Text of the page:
“She said, ‘Mark, quit apologizing.’ I know I need to do that.”
After leaving the governor’s office and returning to his farm, Sanford said he spent time building a bridge, a cabin and barn with his four sons. He showed off a bruised fingernail, which he said was caused by a falling plank of wood.
“In the wake of so much destruction, I wanted to construct,” he said in the interview.
Sanford’s longtime friend Tom Davis, his former chief of staff, said that Sanford’s time in near-isolation was “Thoreauvian,” comparing the former governor’s days on the farm to the writer Henry David Thoreau’s psychologically therapeutic years living near Walden Pond in Massachusetts in the 1850s.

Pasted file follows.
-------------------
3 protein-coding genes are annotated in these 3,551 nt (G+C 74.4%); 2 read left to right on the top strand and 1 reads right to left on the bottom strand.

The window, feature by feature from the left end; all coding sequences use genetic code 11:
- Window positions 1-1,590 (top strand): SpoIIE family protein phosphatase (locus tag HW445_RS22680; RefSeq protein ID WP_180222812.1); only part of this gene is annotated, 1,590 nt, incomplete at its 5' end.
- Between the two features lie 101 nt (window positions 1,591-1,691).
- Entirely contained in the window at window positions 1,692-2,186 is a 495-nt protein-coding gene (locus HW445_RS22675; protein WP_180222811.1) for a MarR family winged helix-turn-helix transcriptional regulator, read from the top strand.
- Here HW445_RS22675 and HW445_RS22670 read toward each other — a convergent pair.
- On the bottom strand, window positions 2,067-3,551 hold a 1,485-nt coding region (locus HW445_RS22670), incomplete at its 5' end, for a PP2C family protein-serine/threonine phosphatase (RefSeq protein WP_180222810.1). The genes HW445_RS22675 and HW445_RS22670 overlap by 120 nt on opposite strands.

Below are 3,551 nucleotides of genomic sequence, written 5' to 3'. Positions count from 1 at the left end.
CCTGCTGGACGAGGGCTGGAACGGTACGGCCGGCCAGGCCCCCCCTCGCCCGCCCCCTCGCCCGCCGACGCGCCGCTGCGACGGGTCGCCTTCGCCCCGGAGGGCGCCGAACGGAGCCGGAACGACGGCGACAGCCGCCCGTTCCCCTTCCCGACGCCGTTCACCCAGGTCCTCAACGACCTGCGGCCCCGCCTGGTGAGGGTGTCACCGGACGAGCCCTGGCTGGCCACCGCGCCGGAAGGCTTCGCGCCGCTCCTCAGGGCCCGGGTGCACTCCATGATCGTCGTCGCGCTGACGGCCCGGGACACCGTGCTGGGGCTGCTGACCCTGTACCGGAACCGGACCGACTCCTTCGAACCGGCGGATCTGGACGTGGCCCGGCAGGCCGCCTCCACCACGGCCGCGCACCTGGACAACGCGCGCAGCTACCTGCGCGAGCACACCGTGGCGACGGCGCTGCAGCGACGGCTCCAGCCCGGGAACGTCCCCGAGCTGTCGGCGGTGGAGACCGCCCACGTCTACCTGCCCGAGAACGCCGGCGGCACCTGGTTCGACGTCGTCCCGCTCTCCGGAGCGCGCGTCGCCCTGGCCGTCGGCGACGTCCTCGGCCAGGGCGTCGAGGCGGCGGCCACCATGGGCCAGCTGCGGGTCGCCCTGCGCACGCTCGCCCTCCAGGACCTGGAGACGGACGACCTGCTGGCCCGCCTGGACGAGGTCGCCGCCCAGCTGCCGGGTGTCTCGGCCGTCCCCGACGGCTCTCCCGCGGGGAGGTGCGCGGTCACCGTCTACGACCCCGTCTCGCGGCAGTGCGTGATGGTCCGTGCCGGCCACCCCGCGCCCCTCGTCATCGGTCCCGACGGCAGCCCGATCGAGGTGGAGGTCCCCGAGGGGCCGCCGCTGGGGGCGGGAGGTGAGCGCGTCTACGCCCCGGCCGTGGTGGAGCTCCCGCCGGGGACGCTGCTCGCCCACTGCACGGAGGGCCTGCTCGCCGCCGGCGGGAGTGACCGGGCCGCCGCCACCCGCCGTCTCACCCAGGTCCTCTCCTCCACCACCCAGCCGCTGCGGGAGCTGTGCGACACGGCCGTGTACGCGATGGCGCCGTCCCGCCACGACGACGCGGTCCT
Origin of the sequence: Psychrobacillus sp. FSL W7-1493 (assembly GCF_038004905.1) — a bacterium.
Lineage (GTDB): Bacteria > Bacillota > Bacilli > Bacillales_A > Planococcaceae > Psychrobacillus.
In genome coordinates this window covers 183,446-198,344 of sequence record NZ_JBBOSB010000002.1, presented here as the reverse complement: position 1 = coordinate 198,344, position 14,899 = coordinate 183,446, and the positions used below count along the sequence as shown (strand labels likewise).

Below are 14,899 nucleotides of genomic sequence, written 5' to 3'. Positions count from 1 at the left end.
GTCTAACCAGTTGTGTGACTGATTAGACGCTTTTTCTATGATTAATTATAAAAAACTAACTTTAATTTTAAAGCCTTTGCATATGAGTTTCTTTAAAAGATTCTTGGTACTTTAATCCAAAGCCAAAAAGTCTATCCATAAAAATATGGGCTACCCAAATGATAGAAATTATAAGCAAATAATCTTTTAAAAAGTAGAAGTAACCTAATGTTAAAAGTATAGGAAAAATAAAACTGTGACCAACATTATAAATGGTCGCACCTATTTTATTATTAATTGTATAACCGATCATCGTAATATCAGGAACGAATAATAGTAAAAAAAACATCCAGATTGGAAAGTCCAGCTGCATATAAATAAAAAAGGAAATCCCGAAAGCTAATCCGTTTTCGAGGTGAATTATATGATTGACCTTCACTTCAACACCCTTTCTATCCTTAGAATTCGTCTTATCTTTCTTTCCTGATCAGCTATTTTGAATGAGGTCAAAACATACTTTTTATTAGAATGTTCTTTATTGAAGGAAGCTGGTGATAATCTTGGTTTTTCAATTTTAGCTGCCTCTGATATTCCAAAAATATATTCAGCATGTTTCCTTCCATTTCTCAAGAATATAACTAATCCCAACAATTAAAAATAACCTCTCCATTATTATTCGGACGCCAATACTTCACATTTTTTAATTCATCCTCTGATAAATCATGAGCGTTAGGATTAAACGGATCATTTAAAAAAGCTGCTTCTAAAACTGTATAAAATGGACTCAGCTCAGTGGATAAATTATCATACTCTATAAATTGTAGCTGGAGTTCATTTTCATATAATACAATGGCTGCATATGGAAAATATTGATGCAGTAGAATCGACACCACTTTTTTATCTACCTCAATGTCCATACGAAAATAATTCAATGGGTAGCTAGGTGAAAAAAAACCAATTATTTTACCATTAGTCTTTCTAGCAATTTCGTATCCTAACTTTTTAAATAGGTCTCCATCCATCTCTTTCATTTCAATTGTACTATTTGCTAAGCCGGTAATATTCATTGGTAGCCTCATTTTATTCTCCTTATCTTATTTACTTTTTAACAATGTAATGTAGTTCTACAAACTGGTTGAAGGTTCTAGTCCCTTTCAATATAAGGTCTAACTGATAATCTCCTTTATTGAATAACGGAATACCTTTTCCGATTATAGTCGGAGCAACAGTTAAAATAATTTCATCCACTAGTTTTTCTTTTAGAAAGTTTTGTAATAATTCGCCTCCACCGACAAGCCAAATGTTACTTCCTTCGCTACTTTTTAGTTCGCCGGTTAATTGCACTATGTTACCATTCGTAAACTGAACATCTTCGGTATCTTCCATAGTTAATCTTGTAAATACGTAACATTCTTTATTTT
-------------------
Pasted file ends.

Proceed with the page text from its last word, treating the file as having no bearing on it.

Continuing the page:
Sanford seems to agree.
“I said to a buddy, ‘You know, I’m becoming a Buddhist Christian,’ which is sort of a weird way of putting it, but you know Buddhism focuses on the moment,” Sanford said. “I think that … Western society achievers, whatever your walk of life, are always focused on the next step.”